The USC Young Researchers Program pairs talented USC-area high school students with USC research groups for a summer of research under the supervision of faculty and graduate students. It was founded by Earth Science graduate students Laurie Chong and Carie Frantz in 2008.
Students get to experience first-hand the excitement of research in real university labs.”
– USC Young Researchers Program
The USC Graduate School caught up with Carie Frantz for a special Q&A.
What inspired you to begin this program?
When I first moved to Los Angeles, I remember feeling appalled when I learned that the graduation rates at some high schools in USC’s neighborhood were below 50%. I wanted to do something. Hands-on educational programs were what got me hooked on science, and really what most motivated me to pursue a higher education. The idea for the Young Researchers Program came out of the desire to utilize the golden resources we have at USC to help local students have meaningful STEM (science/technology/engineering/math) enrichment experiences. I thought that if some of these students could experience science first-hand, could hear from real scientists that they were capable of it and experience that for themselves by *doing* real research, that that could make a big difference in encouraging those students not just to graduate high school, but to go to college, dream big, and consider a career in STEM. Sometimes students just need to believe that they are good enough – need to be able to picture themselves at a university, in a lab coat, solving big puzzles – before they see it as a viable future to pursue.
What are some of the Program’s success stories?
I’ll never forget the poster session at the end of the first summer of the program. Here were high school juniors, proudly and confidently standing in front of research posters they had made, talking about research they had done, using terminology and explaining concepts that only their mentors understood at the beginning of the summer. I remember watching one student at her poster answering questions from a faculty member who didn’t seem to realize that she was a high school junior, not a PhD student. Watching her explain her work and even argue her points (successfully!) with the professor was awesome – I thought my heart was going to explode I was so proud of her.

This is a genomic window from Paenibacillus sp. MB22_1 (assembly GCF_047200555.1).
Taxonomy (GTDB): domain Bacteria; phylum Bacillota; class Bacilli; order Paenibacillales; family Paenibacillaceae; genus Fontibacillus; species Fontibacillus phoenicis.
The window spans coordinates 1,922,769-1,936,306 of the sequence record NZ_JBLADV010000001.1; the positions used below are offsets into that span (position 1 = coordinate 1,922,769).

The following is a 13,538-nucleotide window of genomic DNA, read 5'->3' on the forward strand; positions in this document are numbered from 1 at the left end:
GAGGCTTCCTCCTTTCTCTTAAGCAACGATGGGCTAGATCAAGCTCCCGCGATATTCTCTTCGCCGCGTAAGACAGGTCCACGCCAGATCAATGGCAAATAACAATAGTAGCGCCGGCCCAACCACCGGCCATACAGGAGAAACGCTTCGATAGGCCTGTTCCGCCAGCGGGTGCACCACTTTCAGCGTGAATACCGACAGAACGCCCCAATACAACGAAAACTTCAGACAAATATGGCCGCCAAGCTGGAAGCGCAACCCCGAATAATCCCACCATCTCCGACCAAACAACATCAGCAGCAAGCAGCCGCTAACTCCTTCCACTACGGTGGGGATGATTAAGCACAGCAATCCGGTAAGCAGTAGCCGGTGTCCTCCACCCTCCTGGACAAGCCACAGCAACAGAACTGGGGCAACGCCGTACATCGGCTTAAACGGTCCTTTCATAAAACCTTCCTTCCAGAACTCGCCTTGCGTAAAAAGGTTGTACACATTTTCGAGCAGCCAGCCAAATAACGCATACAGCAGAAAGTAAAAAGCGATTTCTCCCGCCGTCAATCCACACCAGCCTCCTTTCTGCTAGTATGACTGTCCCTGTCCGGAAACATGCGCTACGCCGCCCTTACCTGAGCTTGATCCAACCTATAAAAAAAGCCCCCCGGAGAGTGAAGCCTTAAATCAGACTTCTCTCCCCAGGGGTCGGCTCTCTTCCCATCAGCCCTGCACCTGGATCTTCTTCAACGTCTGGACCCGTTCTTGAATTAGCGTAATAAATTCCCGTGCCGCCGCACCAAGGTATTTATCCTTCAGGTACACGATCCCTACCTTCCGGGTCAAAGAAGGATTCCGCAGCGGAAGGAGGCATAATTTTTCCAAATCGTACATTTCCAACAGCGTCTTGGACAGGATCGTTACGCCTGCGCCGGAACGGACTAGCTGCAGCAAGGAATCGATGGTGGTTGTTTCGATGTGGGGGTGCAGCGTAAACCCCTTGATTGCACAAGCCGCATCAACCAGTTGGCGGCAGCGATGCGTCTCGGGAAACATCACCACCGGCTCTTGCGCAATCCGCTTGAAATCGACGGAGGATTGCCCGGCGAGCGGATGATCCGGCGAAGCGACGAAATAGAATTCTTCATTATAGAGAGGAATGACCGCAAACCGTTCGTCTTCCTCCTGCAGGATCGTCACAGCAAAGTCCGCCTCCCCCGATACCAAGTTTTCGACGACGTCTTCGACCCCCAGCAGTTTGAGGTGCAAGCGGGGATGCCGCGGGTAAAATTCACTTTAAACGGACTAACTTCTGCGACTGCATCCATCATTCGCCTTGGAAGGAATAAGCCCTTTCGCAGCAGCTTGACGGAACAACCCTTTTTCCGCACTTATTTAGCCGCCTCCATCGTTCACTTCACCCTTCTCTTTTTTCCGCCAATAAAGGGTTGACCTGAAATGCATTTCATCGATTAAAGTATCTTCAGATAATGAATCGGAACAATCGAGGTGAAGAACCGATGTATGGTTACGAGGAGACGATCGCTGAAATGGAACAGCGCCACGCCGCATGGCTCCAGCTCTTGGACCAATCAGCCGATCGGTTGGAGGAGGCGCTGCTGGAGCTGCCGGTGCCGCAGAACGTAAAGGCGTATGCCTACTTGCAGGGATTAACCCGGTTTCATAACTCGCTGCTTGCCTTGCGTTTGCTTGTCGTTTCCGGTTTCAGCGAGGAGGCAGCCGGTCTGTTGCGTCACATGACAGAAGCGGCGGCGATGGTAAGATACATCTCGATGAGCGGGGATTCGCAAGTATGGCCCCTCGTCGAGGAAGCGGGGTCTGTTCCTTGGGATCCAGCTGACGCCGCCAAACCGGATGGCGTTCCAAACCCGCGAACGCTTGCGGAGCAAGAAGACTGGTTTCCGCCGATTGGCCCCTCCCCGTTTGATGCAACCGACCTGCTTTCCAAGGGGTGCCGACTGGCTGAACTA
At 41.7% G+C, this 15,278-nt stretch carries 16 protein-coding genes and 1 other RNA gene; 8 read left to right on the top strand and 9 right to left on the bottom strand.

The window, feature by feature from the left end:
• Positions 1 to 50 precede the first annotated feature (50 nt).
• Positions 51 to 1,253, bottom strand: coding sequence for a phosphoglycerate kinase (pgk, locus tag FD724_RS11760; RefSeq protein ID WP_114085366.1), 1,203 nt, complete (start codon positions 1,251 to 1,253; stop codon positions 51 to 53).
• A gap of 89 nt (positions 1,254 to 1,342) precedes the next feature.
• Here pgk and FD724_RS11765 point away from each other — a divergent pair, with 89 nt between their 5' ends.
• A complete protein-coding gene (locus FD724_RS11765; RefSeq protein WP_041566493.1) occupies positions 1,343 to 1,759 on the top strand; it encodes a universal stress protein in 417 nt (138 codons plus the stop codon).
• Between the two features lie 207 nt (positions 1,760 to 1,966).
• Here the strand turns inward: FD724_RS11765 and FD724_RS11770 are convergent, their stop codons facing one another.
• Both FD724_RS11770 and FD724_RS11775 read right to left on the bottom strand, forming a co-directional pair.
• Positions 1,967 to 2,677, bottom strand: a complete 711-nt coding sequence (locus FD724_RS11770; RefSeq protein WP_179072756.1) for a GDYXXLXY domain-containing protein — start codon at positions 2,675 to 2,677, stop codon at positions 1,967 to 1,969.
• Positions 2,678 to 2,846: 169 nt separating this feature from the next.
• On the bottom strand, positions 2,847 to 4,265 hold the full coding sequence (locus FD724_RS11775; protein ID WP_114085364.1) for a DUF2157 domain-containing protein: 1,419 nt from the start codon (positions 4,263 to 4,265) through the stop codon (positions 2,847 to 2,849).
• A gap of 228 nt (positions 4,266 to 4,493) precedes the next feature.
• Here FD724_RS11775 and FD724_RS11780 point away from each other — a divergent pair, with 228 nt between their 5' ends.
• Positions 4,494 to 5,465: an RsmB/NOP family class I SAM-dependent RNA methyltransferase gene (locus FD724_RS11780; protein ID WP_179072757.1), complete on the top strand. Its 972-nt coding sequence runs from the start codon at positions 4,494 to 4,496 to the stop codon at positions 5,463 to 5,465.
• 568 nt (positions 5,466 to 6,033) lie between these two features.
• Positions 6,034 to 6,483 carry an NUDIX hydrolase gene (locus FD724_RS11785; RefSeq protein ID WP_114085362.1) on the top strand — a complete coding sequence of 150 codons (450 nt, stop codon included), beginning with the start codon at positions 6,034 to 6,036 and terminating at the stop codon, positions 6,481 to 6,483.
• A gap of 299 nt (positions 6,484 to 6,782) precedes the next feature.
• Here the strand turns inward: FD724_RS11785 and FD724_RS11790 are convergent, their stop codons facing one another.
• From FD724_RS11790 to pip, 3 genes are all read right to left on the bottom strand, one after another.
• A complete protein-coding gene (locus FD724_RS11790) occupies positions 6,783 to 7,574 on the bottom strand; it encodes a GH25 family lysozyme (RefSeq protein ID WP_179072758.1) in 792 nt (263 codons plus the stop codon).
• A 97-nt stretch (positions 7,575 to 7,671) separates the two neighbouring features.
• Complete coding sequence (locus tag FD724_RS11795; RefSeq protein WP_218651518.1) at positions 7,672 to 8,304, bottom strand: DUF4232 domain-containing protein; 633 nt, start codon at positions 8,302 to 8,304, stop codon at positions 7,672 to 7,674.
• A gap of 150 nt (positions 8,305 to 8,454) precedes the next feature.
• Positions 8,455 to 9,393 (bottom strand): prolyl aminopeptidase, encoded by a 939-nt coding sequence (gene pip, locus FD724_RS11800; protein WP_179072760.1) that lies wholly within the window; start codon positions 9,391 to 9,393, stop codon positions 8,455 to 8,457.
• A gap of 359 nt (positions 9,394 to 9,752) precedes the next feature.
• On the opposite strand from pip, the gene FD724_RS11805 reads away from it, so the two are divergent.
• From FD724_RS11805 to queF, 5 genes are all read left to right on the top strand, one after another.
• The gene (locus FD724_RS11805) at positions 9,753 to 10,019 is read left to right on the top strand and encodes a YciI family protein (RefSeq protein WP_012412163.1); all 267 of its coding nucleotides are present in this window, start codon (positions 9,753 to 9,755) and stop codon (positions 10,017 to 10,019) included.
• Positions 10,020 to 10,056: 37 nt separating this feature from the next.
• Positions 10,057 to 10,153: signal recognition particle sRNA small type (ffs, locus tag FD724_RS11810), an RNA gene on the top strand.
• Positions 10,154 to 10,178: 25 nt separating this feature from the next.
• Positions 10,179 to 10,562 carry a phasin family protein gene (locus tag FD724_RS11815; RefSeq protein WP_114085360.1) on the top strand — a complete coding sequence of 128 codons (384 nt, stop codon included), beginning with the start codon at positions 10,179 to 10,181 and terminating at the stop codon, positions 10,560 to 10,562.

What was your vision for the program and has it been achieved?
My vision for the program was to create a STEM outreach pipeline that would develop students’ confidence and encourage them to graduate and go to college. I wanted it to become an established institution at USC. In that sense, yes, the program is now in its 8th year, has graduated around sixty students, and the last I checked all of them had graduated high school, most have gone on to college, and all of them say it made them more confident in themselves and their ability to pursue their dreams.
Was USC supportive of this initiative?
The program never would have gotten off the ground without the tremendous and continued support of various departments and individuals at USC. It’s been a big group effort, and could not have happened or continued to happen without a lot of support along the way.
How did Fellowship support play a role in the success of establishing the program?
Having fellowship support—first a Provost’s fellowship and then an NSF graduate research fellowship—gave me a special amount of freedom to pursue my interests, both in a research sense but also in the sense that it freed up time I was able to devote to building and running the Young Researchers Program.
A message from Carie
The program happens every year and the more grad student mentors we have, the more high school students we can reach. Grad students often say at the end of the summer how beneficial the program is to *them*, not just the high school students. Having students ask you questions makes you re-think the way you do things, placing your work in a context a high school student would care about puts you in a better place to write research proposals and paper introduction and background statements, and you have to experience it to know just how motivating it is to have a student say, “oh wow, this is COOL!”
After she received her BS in Chemistry from the University of
Washington, she was a PhD student in the Department of Earth Sciences
at USC from 2007 to 2013, and was a Provost’s and NSF fellow. Carie
did her doctoral work on microbe-mineral interactions and using rocks
called stromatolites, which can be influenced by microbial
communities, to reconstruct ancient environments. She is currently a
postdoc at University of Washington Applied Physics Laboratory’s Polar
Science Center, where she’s working on a project to understand the
interactions between microorganisms and sea ice during summer melt.
Carie will be moving to Utah this summer to start a faculty position
in the Department of Geosciences at Weber State University.